The Phenomenon of Child Streetism

In less developed countries, an estimated 100 million children between the ages of 5 and 18 live on the streets. Children walk to the streets of cities, towns, and villages for a variety of reasons. Depending on how much time they spend on the streets, all children seen on the streets can be classified into one of two broad groups of street youth.

The first group of children does not live at home and must rely on the streets to support their families. They are frequently compelled by their parents to work as hard as they can to make money, and as a result, such children take any job that requires just rudimentary skills or education.

They work in shoe polishing, newspaper sales, begging, and sometimes prostitution, as well as other illegal activities related to menial income.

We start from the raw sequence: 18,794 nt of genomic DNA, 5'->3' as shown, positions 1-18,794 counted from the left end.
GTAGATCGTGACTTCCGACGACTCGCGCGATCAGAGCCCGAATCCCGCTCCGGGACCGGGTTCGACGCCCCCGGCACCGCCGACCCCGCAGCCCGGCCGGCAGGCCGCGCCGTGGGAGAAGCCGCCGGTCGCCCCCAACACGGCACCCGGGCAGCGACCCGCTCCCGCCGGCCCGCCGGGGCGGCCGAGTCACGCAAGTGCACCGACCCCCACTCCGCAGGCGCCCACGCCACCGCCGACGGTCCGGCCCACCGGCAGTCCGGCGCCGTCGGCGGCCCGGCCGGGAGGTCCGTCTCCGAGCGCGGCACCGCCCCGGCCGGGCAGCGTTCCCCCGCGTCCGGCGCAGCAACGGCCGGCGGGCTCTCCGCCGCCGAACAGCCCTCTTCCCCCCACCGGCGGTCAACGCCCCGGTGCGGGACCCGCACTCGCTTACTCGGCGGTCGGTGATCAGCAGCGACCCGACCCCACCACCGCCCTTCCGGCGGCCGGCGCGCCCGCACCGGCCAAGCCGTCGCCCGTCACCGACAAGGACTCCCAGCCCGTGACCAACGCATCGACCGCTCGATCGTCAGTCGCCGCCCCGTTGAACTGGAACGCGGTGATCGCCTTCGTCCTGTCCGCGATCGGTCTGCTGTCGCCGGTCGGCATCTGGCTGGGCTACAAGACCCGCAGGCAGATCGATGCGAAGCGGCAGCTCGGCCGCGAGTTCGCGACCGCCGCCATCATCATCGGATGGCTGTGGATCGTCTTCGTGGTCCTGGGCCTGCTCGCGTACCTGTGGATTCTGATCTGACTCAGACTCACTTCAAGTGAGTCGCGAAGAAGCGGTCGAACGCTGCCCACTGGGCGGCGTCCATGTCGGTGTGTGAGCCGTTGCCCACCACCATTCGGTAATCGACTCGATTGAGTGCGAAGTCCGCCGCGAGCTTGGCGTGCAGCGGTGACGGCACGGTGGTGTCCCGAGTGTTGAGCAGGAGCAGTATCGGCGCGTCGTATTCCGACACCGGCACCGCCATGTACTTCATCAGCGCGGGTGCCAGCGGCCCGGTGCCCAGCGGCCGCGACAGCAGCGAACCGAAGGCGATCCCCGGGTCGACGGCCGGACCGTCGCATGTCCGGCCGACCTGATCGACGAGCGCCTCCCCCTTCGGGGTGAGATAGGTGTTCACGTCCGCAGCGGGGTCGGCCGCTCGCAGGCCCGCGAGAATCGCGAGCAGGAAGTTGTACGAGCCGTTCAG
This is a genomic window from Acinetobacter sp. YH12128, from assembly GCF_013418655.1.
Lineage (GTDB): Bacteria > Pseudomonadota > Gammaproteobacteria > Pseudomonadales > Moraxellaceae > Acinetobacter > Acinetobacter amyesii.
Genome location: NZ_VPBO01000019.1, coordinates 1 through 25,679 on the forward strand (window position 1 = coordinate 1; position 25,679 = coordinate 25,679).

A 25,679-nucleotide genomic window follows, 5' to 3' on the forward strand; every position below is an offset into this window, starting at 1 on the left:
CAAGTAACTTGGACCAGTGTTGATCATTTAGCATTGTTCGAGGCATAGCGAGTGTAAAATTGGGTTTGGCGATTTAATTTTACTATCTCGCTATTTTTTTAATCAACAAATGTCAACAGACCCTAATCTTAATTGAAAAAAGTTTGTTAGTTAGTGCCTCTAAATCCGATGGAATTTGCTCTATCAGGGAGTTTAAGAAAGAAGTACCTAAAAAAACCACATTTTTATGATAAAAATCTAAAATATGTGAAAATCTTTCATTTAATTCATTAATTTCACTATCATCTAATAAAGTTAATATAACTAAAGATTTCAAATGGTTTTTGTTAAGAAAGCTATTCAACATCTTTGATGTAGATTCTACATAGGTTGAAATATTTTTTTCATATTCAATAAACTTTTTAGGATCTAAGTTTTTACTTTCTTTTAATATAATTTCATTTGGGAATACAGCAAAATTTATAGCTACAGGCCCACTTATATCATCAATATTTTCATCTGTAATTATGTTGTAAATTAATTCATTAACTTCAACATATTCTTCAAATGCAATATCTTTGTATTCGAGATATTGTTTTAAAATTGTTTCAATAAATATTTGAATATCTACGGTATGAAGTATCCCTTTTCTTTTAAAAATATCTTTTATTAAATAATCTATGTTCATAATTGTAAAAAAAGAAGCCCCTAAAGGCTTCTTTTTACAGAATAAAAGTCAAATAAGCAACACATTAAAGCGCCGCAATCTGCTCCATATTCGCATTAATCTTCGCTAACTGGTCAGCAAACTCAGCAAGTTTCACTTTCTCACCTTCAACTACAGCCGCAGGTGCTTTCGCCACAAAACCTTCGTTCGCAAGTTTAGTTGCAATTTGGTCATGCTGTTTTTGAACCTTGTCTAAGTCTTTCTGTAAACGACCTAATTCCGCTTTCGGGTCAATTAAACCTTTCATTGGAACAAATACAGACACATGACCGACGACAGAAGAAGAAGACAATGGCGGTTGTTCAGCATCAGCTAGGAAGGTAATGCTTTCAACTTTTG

Children in the second category accept the street as their home and the only living place because they sleep and live on the streets. These children typically have no ties to their families or siblings. They flee their homes for a variety of reasons. Conflicts with parents or family members usually force them to take to the streets.

The children’s decision to go to the streets can sometimes lead to other issues associated with streetism, such as peer pressure. As a result, children are being exposed to harmful peer behaviors such as using violence to dominate their peers and abusing alcohol and drugs. This influence may lead to vulnerable children having premature sex because they are affected by the use of drugs or alcohol and are often the victims of various consequences of such behavior.

This Post Has One Comment

  1. Josephine Ndanemah

    Great piece.
    Its very inspiring and educative.
    Thanks for sharing.

Leave a Reply